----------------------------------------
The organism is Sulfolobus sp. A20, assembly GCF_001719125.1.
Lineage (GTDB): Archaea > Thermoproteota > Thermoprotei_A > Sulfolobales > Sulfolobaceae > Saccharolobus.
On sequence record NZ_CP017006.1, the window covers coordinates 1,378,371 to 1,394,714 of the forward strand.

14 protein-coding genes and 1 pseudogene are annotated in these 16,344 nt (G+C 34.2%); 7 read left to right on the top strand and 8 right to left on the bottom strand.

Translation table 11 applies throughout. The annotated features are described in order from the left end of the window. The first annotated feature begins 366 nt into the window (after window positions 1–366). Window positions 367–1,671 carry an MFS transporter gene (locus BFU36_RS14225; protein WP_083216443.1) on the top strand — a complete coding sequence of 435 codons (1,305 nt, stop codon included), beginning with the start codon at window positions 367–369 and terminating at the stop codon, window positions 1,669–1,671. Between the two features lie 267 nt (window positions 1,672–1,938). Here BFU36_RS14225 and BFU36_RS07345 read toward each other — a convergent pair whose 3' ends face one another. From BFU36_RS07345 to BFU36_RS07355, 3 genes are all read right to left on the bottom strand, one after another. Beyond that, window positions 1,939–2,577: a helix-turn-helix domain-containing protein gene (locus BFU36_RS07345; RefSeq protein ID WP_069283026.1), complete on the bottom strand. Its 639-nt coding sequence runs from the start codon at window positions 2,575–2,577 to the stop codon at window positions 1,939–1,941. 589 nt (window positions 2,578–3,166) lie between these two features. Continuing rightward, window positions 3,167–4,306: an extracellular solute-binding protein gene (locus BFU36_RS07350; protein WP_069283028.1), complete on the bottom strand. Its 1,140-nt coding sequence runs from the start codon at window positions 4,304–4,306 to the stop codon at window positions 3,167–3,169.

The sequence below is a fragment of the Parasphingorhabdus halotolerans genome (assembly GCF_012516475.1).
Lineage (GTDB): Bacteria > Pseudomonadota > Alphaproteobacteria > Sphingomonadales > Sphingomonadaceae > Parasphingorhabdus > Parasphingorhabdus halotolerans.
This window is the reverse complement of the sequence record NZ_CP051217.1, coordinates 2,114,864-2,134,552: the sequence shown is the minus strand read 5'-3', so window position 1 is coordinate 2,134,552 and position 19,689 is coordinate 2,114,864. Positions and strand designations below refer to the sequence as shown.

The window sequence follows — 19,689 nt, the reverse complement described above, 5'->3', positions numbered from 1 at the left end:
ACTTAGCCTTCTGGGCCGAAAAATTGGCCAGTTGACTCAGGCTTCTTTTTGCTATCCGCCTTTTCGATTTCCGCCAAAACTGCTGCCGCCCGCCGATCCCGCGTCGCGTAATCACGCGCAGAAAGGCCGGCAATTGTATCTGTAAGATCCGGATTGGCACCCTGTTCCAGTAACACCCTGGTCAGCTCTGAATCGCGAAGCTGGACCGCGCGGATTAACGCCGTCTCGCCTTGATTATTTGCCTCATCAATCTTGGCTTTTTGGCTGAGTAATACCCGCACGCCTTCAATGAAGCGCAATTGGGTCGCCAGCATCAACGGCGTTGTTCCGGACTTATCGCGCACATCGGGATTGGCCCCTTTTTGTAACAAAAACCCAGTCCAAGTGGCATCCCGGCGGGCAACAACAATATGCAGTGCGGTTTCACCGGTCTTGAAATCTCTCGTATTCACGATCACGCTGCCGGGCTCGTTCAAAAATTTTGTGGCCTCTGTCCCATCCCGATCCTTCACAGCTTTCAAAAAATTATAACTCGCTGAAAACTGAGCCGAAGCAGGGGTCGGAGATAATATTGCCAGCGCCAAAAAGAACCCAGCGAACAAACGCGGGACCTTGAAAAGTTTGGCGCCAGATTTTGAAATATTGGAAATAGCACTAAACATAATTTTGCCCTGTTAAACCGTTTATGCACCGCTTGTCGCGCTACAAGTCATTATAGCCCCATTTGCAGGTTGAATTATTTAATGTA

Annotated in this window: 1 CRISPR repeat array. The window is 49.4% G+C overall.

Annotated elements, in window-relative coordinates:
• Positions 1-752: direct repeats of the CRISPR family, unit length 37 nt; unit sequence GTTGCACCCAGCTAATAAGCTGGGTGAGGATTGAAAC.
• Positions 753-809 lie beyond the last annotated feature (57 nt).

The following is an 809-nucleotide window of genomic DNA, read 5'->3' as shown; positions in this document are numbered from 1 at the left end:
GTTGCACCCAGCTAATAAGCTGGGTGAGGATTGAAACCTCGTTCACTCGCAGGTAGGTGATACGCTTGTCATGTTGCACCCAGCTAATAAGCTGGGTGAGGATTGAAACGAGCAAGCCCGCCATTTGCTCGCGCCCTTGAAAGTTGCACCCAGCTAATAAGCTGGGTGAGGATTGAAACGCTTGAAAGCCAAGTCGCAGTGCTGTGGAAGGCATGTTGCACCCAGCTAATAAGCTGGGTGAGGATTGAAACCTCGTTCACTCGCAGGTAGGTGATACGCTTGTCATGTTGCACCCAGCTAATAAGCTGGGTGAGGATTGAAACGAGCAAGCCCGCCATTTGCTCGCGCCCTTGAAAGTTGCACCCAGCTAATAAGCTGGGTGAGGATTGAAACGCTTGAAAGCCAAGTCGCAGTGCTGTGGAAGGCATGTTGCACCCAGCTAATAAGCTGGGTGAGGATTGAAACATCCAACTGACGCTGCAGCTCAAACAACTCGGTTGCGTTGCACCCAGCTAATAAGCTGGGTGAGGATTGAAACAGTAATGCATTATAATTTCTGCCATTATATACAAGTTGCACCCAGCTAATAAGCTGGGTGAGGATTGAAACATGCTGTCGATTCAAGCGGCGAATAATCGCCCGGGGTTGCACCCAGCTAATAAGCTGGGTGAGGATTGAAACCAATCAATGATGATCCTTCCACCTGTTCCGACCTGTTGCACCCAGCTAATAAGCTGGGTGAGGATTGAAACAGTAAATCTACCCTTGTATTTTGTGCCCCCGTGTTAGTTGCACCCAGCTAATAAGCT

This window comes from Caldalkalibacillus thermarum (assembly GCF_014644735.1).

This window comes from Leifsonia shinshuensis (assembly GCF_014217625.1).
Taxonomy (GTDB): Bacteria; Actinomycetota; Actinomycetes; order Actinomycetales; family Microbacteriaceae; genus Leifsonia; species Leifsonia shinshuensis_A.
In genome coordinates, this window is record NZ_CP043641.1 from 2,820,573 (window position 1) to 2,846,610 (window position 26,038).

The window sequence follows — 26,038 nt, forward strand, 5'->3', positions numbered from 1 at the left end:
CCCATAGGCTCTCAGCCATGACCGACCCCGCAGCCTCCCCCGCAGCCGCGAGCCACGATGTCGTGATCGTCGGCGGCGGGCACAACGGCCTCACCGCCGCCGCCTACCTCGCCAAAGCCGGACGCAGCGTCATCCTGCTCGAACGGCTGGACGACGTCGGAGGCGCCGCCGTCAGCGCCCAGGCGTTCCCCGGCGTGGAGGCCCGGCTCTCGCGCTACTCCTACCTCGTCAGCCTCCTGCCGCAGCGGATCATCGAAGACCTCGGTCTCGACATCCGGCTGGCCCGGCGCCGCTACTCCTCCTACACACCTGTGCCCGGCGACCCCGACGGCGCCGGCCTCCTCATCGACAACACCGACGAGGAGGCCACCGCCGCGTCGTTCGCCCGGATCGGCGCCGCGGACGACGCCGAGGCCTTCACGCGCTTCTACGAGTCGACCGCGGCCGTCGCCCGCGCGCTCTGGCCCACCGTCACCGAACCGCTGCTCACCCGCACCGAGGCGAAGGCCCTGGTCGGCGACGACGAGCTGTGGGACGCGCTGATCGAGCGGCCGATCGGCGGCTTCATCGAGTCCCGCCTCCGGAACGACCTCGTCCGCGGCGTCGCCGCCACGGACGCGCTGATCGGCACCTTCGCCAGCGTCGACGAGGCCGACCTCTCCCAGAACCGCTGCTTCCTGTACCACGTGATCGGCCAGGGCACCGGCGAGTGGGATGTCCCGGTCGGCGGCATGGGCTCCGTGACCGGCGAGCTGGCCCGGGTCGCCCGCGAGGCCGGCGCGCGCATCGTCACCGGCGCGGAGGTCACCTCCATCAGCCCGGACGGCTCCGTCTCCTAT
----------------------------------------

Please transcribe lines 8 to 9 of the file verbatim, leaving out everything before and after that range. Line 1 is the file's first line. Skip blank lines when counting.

This window is the reverse complement of the sequence record NZ_CP051217.1, coordinates 2,114,864-2,134,552: the sequence shown is the minus strand read 5'-3', so window position 1 is coordinate 2,134,552 and position 19,689 is coordinate 2,114,864. Positions and strand designations below refer to the sequence as shown.

The window sequence follows — 19,689 nt, the reverse complement described above, 5'->3', positions numbered from 1 at the left end: